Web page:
I have written before about the benefits of Cognitive Behavioral Therapy (CBT) for ADHD but a new study (the abstract is below) looking at the effects of CBT in adults with ADHD has just been published that shows that CBT helped adults with ADHD regardless of whether they were on stimulant therapy or not.
Two things are interesting about this study. The first is that it was performed by a pharmaceutical company and reported no improvement in symptoms from taking stimulant medication and the second is the finding that you can have a robust response to CBT even if you are not medicated for ADHD.
The use of stimulants for ADHD symptoms in the long term and in adults is only now being studied. Many people in the ADHD community insist that stimulant therapy is required for most patients with ADHD because non-Drug ADHD Treatments simply do not work. When a study is published indicating a positive effect from something like CBT, many ADHD authorities discount the findings by saying that the study was small, or poorly done, or that it did not have a good control group. These concerns are all valid but they apply to the research performed on drug treatment as well.
The U.S. Department for Health and Human Services Agency for Healthcare Research and Quality (AHRQ) has critically reviewed all the studies that had been performed, from 1980 to 2010, on the benefits of behavioral therapy and stimulant ADHD treatment.
AHRQ is this country's healthcare watch dog agency and they have been asked to look at diseases and their treatments to determine what interventions really work. According to the AHRQ webpage, their mission is to improve the quality, safety, efficiency, and effectiveness of health care for all American by generating the knowledge and tools required to improve the quality of life, save lives, and gain value for the health care dollars that we spend. As the amount of money spent on health care increases, questions such as, “What ADHD treatment really works?” becomes critically important.
When the AHRQ looked at 30 years worth of ADHD research, what they found was pretty amazing. The agency published their findings in an October 2011 report. Their report states that many of the studies performed over the last 30 years did not meet the criteria necessary to deem them 'good' studies, (for all the same reasons that I mention above regarding the non-drug treatment studies), but from the few good studies that were performed, there were only able to conclude that, in terms of long term benefits for ADHD symptoms:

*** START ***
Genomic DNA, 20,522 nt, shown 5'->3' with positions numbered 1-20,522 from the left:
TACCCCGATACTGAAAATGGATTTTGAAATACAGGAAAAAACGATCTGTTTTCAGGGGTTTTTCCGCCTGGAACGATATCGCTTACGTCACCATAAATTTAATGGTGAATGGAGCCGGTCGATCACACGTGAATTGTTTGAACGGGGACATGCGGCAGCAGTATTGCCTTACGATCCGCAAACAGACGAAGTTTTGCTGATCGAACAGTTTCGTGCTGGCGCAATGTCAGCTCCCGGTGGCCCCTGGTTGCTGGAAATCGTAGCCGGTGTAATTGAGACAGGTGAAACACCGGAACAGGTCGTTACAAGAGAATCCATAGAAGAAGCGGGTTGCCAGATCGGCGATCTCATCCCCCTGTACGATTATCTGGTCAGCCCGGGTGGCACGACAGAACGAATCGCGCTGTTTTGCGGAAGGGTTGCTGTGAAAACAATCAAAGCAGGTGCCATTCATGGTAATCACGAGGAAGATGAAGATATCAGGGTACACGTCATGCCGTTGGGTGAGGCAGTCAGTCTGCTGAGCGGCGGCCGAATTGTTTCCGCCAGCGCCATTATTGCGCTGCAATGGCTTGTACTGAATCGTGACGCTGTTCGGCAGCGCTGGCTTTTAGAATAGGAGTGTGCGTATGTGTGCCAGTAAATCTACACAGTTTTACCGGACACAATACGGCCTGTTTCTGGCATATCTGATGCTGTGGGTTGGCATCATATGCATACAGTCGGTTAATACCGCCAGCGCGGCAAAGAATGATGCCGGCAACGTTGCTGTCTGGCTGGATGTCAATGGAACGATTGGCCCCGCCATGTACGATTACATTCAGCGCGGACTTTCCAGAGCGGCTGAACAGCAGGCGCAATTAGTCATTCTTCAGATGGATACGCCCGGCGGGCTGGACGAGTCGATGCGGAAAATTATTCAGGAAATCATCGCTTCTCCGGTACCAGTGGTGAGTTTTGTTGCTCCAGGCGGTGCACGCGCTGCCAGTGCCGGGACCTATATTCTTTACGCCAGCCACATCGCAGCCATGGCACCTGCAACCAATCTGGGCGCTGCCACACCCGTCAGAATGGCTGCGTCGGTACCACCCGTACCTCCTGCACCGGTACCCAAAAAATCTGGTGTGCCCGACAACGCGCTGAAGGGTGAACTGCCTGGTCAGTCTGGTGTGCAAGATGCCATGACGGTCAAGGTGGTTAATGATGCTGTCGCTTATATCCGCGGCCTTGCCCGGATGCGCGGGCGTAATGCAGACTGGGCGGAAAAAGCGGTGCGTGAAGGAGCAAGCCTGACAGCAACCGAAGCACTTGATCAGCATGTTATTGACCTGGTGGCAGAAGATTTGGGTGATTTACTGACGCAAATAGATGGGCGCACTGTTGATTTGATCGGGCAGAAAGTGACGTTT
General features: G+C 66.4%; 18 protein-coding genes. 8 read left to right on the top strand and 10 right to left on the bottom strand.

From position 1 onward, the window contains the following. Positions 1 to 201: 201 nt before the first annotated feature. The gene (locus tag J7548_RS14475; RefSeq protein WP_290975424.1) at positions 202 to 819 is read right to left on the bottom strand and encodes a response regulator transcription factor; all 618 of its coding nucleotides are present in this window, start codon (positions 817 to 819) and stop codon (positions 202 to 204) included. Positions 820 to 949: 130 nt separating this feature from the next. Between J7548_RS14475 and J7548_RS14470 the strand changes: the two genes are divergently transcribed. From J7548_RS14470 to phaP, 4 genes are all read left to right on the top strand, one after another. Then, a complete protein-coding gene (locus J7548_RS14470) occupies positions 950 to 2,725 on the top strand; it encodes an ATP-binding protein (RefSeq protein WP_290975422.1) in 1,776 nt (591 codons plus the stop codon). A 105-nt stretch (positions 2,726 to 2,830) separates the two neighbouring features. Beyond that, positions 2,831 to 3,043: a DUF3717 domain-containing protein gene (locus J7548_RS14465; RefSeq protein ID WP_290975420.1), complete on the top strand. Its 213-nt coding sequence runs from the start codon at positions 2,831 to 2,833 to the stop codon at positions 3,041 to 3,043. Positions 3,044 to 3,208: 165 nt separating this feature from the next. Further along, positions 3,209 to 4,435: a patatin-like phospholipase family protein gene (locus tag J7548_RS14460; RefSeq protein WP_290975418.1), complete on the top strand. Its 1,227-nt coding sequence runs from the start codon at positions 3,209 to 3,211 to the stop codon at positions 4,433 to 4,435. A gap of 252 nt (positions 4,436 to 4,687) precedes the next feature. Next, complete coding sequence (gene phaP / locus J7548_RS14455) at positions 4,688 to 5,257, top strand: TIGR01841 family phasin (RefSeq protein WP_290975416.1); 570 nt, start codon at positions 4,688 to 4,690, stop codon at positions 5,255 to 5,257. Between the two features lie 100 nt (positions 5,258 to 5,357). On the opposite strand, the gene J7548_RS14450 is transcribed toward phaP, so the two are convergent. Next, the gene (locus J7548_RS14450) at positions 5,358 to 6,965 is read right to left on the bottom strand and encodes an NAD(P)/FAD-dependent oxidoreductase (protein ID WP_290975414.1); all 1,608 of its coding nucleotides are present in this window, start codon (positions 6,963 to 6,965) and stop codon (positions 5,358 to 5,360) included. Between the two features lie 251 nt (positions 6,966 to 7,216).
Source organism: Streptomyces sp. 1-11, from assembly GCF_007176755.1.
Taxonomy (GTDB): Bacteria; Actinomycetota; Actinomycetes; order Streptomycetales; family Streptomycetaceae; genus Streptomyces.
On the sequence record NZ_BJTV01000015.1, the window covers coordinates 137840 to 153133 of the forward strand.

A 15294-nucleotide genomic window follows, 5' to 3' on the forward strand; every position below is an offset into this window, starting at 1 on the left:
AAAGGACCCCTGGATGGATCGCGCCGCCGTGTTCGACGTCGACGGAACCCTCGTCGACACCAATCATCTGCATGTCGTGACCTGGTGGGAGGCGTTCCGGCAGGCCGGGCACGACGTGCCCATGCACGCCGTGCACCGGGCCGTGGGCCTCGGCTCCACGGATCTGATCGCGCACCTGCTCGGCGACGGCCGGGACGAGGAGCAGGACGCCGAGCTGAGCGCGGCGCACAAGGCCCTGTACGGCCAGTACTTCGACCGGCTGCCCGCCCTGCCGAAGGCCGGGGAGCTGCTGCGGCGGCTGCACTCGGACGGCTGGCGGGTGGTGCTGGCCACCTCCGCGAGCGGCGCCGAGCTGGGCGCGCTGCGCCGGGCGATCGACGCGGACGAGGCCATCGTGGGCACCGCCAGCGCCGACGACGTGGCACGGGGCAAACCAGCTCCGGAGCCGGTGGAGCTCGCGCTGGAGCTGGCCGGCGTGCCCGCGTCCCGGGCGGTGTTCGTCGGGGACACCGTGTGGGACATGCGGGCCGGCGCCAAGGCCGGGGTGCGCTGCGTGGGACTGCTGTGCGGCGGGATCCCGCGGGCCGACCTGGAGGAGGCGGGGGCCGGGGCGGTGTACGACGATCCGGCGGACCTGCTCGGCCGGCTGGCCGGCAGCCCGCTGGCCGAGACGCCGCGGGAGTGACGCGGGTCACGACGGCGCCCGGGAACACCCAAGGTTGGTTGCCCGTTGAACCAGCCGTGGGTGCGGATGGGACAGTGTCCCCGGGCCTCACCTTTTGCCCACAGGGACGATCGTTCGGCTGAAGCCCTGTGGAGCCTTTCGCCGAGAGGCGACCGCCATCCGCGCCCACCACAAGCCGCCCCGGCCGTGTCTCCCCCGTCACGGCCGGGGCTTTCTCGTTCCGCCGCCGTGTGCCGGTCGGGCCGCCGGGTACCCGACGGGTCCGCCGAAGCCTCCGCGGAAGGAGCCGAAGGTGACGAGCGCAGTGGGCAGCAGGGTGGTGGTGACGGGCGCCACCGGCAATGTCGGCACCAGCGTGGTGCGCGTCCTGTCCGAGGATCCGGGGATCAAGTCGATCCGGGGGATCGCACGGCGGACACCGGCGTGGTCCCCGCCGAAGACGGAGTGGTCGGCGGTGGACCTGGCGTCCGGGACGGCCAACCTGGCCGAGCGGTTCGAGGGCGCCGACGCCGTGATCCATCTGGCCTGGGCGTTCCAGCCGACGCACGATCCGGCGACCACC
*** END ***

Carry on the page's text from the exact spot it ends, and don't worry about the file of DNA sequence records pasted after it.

1. Parent training worked well for diminishing the ADHD behaviors of preschoolers
2. Primary school age boys with ADHD combined type, showed improvements in behavior when they were treated with methylphenidate (Ritalin) or Atomoxetine (Strattera).
That’s it! Those were the only two conclusions that the AHRQ was able to make. The standards used by AHRQ were very stringent and most health care providers will disagree with the agency findings as they have seen great improvements in many ADHD patients treated with stimulant therapy.
There is no doubt that certain symptoms of ADHD, Impulsive behavior and hyperactivity for instance, are greatly improved with medications such as stimulants but symptoms of Inattentive ADHD , symptoms of disorganization, symptoms of skewed time management, symptoms of mood problems and other symptoms of ADHD likely respond better to other interventions.
The Cognitive Behavioral Program provided by MoodGym is free and has been found in studies to be as effective as Psychologist office based CBT. If you are an adult with ADHD, it cannot hurt to give MoodGym a try.
I have just returned from hiking in the Grand Canyon. We hiked down to the bottom and camped. The kids did phenomenally well and the adult's joints managed to hold up as well. The picture is from there.
Previous studies of psychological treatment in adults with ADHD have not controlled for medication status and include either medicated participants or mixed samples of medicated and unmedicated participants. The objective of this study is to examine whether use of medication improves outcome of therapy.
This was a secondary analysis comparing 23 participants randomized to CBT and Dectroamphetamine vs. 25 participants randomized to CBT and placebo. Both patients and investigators were blind to treatment assignment. Two co-primary outcomes were used: ADHD symptoms on the ADHD-RS-Inv completed by the investigator and improvement in functioning as reported by the patient on the Sheehan Disability Scale.
Both groups showed robust improvement in both symptoms and functioning, but the use of medication did not significantly improve outcome over and above use of CBT and placebo.
This study replicates previous work demonstrating that CBT is an effective treatment for ADHD in adults. Within the limits of this pilot, secondary analysis we were not able to demonstrate that medication significantly augments the outcome of CBT therapy for adults with ADHD. The study was funded by GlaxoSmithKline, Clinical Trials Registry #GSK707.